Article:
An Ending Fitting For The Start
– (London, 08/25/10) John and Paul, Ray and Dave, Liam and Noel – history is littered with great bands that suffered from relationship strains, Pete and Carl being no exception. Six years ago when Pete was forced out of the Libertines, a full scale reunion looked about as likely as an Oasis reggae album. Pete’s well documented drug problem became more of a talking point than the music as the arcadian dream came to a messy end after just two albums. Whether or not Pete is completely clean now is anyone’s guess, but Carl agreeing to play these gigs alludes to the assumption that Pete is in at least a better place than he was back then, whatever ‘better’ is in his chaotic world. There has been much to enjoy of the band’s individual output since they went their separate ways. Babyshambles put out two solid efforts and Dirty Pretty Things had their moments, as did John’s Hassall’s band, Yeti, who were criminally ignored. Yet nothing could recreate that magic which we’ve missed so dearly this side of the 00’s, a void that absolutely nobody could fill, no, not even the Arctic Monkeys.
Their debut album, Up The Bracket, was the most exciting thing to happen to music since the release of Oasis’ Definitely Maybe, and they captured the public’s imagination in a way that bands rarely do these days. It was a welcome record in a musical climate that had been flooded with mediocrity. You can criticise them all you want for reforming. Yes, we know they’re going to earn a shitload of money, but if someone offered you the opportunity to spend an evening with several of your closest friends to play some tunes and get paid a ridiculous amount of money for it, I doubt you’d say no either.
Just like bumping into an old friend, this warm-up gig at the Kentish Town Forum for their Reading festival slot was a very familiar experience. It was as if the fights, breakups, drugs and tabloid headlines hadn’t happened. Tonight they reminded me of a time when the band were in the midst of their very own Beatle mania. The anticipation could be felt throughout the venue, and as the clock now veered well after 9, the cynic inside me wondered whether Pete had gone awol – again. The band arrived on stage to Vera Lynn’s We’ll Meet Again, accompanied by a montage of memorable images that included the iconic photo on their second album’s sleeve. They were greeted with an almighty roar from the audience and proceeded to tear the roof off with the beautifully shambolic Horrorshow. However, it was the next song, The Delaney, which provided the first eye watering moment of the evening, as Carl and Pete shared a microphone to belt out the song’s chorus, demonstrating that rare chemistry which made their live performances so captivating in the early days.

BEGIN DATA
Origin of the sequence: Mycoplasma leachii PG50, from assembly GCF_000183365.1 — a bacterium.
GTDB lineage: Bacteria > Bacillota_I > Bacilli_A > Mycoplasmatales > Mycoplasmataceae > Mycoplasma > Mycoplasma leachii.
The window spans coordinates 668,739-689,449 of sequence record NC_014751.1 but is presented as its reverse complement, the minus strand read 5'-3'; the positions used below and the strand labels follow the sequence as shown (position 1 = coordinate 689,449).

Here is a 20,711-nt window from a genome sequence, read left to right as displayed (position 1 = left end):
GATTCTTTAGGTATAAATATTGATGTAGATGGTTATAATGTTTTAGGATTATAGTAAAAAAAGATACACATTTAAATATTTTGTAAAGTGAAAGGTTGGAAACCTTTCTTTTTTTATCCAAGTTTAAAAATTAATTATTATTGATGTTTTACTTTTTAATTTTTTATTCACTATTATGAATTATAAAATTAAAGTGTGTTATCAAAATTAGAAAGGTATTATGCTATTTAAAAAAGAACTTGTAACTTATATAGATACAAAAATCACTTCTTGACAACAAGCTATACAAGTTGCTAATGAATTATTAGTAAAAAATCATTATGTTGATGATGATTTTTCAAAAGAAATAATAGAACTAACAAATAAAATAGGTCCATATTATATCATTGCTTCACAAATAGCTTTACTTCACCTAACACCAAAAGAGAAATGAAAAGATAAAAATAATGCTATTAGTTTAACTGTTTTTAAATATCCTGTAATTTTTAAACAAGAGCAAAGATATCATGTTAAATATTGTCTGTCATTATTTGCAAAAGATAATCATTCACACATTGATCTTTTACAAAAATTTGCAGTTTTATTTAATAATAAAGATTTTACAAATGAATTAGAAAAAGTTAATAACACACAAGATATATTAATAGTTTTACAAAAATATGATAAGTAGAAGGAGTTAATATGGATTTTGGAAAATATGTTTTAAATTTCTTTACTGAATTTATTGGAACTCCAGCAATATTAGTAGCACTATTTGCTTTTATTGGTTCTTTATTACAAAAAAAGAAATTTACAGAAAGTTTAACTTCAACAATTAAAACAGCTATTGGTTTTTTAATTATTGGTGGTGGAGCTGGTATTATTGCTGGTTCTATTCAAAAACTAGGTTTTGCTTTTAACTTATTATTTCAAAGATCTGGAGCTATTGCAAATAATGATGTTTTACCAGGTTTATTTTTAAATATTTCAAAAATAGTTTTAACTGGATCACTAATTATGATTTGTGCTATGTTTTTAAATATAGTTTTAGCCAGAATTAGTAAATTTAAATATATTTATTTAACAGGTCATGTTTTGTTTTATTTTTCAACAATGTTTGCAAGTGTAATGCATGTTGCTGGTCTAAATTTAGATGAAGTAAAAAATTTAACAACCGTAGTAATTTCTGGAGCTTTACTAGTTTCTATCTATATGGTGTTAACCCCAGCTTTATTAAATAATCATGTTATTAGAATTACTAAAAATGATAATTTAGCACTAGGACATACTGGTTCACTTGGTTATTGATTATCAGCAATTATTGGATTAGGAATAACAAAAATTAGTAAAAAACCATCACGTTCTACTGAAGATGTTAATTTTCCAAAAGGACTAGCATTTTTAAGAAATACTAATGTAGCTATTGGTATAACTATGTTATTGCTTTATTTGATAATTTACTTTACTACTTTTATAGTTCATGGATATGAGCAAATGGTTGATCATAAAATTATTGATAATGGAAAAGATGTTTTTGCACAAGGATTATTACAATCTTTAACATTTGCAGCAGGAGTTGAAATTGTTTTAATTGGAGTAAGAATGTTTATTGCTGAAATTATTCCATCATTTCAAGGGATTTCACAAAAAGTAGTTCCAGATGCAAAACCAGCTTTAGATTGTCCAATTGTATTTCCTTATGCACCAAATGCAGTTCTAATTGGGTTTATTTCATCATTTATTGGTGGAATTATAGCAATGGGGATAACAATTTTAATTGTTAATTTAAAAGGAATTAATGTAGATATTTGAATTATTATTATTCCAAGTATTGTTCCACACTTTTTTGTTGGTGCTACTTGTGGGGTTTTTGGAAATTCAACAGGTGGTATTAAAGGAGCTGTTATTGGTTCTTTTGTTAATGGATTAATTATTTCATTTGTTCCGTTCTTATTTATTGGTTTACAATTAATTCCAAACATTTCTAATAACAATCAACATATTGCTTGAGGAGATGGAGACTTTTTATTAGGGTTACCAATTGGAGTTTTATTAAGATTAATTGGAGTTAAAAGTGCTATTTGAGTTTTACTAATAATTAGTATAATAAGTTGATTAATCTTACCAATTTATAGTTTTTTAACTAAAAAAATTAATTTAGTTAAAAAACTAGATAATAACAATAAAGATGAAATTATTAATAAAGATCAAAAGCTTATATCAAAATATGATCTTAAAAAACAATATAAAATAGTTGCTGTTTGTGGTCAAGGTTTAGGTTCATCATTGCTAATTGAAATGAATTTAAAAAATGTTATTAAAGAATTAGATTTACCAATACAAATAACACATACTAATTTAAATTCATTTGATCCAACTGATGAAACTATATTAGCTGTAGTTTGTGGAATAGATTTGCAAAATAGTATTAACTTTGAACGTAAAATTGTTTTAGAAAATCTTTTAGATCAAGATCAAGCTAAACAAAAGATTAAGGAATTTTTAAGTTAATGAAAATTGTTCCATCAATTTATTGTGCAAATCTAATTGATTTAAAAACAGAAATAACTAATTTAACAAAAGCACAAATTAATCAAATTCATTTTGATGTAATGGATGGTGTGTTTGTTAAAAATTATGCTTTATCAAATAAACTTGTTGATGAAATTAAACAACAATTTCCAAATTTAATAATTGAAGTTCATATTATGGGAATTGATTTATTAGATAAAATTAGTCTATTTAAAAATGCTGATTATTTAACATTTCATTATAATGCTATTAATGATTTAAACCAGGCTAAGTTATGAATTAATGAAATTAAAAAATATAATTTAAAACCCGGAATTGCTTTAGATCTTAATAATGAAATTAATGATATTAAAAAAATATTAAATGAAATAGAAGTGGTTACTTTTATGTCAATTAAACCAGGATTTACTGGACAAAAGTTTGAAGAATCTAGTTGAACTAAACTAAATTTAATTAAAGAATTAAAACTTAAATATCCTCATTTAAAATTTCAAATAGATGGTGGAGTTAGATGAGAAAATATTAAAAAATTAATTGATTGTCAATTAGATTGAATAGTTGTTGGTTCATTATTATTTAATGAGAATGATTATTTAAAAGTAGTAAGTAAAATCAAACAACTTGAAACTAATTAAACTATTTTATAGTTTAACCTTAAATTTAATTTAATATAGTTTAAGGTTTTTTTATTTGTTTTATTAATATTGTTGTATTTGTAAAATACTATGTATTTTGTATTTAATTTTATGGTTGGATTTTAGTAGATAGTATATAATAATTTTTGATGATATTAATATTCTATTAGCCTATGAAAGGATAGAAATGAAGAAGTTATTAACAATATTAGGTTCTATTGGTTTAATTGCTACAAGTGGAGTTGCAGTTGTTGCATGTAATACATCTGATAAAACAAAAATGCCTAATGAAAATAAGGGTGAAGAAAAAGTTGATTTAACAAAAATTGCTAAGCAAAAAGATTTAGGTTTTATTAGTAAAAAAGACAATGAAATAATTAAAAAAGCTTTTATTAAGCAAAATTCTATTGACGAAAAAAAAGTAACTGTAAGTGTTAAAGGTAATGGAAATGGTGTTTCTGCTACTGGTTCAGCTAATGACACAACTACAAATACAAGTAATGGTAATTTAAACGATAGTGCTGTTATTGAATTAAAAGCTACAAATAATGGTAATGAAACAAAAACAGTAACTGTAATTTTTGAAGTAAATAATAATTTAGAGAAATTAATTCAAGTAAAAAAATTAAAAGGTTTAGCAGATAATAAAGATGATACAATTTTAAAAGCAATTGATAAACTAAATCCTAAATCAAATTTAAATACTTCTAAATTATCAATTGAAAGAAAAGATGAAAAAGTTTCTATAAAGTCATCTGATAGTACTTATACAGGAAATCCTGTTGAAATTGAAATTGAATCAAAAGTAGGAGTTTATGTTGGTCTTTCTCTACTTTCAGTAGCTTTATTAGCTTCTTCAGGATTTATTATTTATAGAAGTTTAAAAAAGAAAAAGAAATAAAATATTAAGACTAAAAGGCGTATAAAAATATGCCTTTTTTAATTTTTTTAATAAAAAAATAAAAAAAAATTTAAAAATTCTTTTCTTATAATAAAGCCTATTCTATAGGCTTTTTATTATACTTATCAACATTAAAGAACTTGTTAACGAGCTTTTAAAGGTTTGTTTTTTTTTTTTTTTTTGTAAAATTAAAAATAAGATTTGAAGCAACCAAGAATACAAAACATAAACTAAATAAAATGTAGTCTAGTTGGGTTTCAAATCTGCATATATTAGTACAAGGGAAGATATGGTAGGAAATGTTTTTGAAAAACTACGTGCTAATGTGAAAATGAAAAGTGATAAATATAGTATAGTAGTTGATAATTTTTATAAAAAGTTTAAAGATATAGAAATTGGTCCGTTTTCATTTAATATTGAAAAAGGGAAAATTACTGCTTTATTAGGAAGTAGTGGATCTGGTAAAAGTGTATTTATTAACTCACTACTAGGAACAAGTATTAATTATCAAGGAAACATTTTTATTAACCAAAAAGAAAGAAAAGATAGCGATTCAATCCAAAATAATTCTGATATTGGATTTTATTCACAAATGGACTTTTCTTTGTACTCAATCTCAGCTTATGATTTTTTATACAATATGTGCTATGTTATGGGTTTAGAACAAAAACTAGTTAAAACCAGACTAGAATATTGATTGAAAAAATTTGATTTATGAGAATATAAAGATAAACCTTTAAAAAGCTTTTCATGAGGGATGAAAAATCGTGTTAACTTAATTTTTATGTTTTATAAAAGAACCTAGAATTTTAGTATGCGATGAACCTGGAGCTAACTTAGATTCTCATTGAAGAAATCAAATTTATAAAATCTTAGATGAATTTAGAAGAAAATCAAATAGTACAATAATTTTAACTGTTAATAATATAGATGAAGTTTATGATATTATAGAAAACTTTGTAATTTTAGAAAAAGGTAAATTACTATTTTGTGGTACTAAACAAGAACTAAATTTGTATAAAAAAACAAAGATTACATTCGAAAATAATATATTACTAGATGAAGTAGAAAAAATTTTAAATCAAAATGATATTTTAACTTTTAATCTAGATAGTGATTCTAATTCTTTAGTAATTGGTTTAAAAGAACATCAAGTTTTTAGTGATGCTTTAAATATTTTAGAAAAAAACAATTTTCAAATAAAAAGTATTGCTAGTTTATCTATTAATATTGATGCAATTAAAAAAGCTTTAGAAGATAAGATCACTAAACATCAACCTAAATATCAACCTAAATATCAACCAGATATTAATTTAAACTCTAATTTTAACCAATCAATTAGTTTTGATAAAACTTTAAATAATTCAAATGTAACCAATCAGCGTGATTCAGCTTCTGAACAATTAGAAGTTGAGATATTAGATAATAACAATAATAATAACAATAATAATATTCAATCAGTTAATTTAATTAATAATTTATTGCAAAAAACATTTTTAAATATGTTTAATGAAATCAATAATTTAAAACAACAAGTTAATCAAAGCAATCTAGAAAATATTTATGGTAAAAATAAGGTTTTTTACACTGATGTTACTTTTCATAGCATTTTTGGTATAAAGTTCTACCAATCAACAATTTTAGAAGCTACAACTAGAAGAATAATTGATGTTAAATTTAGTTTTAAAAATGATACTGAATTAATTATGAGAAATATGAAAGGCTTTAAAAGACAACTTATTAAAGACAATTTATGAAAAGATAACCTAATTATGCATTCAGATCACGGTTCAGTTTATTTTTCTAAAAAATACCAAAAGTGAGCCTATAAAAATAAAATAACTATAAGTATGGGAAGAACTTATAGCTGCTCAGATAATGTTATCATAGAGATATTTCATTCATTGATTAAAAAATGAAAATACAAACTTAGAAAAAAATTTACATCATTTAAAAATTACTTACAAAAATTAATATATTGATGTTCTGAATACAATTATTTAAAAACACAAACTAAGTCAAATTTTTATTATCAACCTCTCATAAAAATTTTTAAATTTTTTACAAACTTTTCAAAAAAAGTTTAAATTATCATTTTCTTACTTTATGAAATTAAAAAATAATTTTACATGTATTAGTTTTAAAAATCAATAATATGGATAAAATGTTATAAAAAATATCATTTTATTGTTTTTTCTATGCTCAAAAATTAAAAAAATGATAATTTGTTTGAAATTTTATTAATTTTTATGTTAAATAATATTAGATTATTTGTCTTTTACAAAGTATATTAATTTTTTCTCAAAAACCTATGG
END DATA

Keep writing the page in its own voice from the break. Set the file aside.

Storming through the set with textbook performances of album tracks Vertigo, Last Post On The Bugle, Tell The King and Boys In The Band, the pace was slowed down a notch with Music When The Light’s Go Out – a touching rendition with heartfelt lyrics that no doubt still cut down to the bone for Pete and Carl. What Katie Did provided their Hey Jude moment of the night, although lacking the obligatory lighters in the air due to smoking rules, which didn’t stop Carl from having a cheeky fag on stage. Don’t Look Back Into The Sun and Time For Heroes capped off the set, which might have had some worrying about what was left for the encore after they’d already rolled out all the hits, yet for the rest of us this meant only one thing – the best was yet to come.
Returning on stage for the encore, they still hadn’t said a great deal to the crowd, and continued to crack on. They never were ones to waffle too much on stage, letting the music do the talking instead. The gig came to its climax with What A Waster and I Get Along as the crowd went ballistic, countless fans being pulled out from the front as many surged forward to milk the dying seconds of this glorious experience. Not a second after the last note was played, Pete embraced Carl with a hug, quickly joined by the rest of the band, prompting a colossal cheer from the audience and putting an end to years of uncertainty with a public display of affection and show of appreciation to their fans.
It was dramatic, loud, emotional and above all – a reunion that was not just about the money. Did I mention it was loud? They had unfinished business to attend to and friendships to rediscover, not to mention a genuine desire to play songs that are loved by both themselves and their legion of devoted fans. One or two more rarities in the set list would have been nice, yet with a catalogue as rich as theirs I imagine choosing which song’s to play must have been quite an odious task. It was a case of déjà vu at the Forum tonight as the band met my sky-high expectations previously set at other memorable gigs, namely Brixton in 2004. Gary, the sweating lunatic, was faultless as ever on the drums, John remained cool and calm on bass duties, whilst Pete and Carl chaotically shuffled about and bashed out the tunes with passion. It was, if you’ll excuse the pun, just like the good old days.
‘Last Post On The Bugle’
‘Tell The King’
‘Boys In The Band’
‘Music When The Lights Go Out’
‘What Katie Did’
‘Can’t Stand Me Now’
‘Death On The Stairs’
‘The Ha Ha Wall’
‘Don’t Look Back Into The Sun’
‘Time For Heroes’
‘Campaign Of Hate’
‘Lust Of The Libertines’
‘What Became Of The Likely Lads’
‘The Good Old Days’
‘Radio America’/’Up The bracket’
‘What A Waster’
‘I Get Along’